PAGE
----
Lionel Shriver is very good at saying the unsayable and Calvin Piper is the perfect mouthpiece. It is a story of of clashing ideals - save the world or kill the world, with Africa's poverty and post colonial legacy of ineffective government as a backdrop. Calvin Piper proposes significant population control (creating a pandemic to cull the very young & the old) and initially spars (before starting a flawed relationship ) with earnest birth control project worker Eleanor Merritt. Shriver puts some serious, thought-provoking, hopefully tongue-in-cheek, arguments about how best to deal with the problem of scare resources and a fragile earth. My favourite character was Calvin's terrifying ex she seemed (oddly) more real than Calvin & Eleanor who both had slightly cardboard'y qualities. The book runs out of steam about 75% of the way through but it is funny, horrifying & thought provoking and well worth a read.
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on 5 March 2014
Absolutely brilliant ... Sharp no nonsense inside into human nature as is - taking away all artificial niceness into which we all like to wrap ourselves . If you want to keep pink glasses on please do not read this book . If you can bear brutal reality and still keep laughing go it .
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on 31 December 2013
While I thoroughly enjoyed this book,
And found the ending unexpected and hilarious, I found many of the sentences somewhat convoluted and unnecessarily complicated for someone of a less literary mind ( is that correct?) But a good read
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on 30 July 2011
the characters are captivating and moving. What I like most about this book is mixing in of credible science in a style that has nothing to do with science fiction. It is a bit crazy, and fascinating, to see the author bring to life the complexity of populations control, the strange world of people who try to help Africa, into a novel.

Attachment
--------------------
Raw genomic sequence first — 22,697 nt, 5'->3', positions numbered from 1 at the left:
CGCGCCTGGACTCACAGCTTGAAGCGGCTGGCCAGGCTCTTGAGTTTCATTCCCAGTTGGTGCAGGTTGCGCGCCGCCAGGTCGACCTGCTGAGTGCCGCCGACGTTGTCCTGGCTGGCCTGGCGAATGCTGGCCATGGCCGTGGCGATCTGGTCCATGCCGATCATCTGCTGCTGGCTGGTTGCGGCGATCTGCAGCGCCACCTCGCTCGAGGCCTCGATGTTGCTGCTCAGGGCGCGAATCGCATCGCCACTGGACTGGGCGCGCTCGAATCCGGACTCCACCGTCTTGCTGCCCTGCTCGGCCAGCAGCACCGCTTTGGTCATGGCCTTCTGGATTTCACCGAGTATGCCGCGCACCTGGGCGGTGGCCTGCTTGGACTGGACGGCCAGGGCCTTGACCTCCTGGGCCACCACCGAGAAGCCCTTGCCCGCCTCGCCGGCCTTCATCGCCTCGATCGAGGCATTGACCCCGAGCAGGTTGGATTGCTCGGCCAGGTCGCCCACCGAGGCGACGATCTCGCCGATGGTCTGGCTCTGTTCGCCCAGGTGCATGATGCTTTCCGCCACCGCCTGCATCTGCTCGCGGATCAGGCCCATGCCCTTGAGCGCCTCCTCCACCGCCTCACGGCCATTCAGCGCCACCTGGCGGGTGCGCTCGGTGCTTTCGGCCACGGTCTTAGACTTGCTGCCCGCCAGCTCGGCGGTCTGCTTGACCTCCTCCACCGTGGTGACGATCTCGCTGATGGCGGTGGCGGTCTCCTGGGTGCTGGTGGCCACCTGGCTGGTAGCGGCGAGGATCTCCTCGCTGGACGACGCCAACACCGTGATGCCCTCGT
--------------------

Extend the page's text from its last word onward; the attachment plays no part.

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on 23 August 2013
What I found most interesting about this book were the wildly politically incorrect opinions voiced by Calvin. Is this the reason it went out of print? Population growth is clearly a thorny issue and the conflicting standpoints were extremely well depicted - I was also fascinated to see that Dan Brown has picked up on the theme in his latest novel, Inferno. In my view, he does it rather less well than Lionel Shriver.
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Game Control is the fifth novel by American author, Lionel Shriver. This novel is set in Kenya in the early 1990s and concerns demographics and AIDs. The main characters are a vengeful misanthrope, Calvin Piper, and a guilty do-gooder, Eleanor Merritt. Eleanor works for a Family Planning agency and encounters the charismatic Piper at various Aid conferences. Despite his provocative and controversial opinions about population control (eg allow infant mortality to increase by stopping vaccination), Eleanor falls in love with Piper. But Piper declares himself incapable of love since the death of his black African mercenary girlfriend, Panga (who haunts his cottage still, offering commentary and opinion). In his genial despair, Piper's sparring partner on population matters is the morbidly euphoric Wallace Threadgill, a continuing source of optimistic clippings from papers and magazines. When Eleanor accidentally stumbles on Piper's solution to the population explosion, her love for Piper is tested against her commitment to humanity. In this blackly comic offering, Shriver deftly presents two sides of the population control debate, while illustrating the power of statistics. Shriver's extensive research is apparent in every paragraph. Brilliant.
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on 9 July 2014
I like the lack of P. C. here
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on 11 May 2011
I liked all the other books by Lionel Shriver, like Double-fault, We need to talk about Kevin, A perfectly good family and The post-birthday world. But this one... I was so bored with it I stopped, and apparently, I didn't miss much. Read her other books, they're fantastic!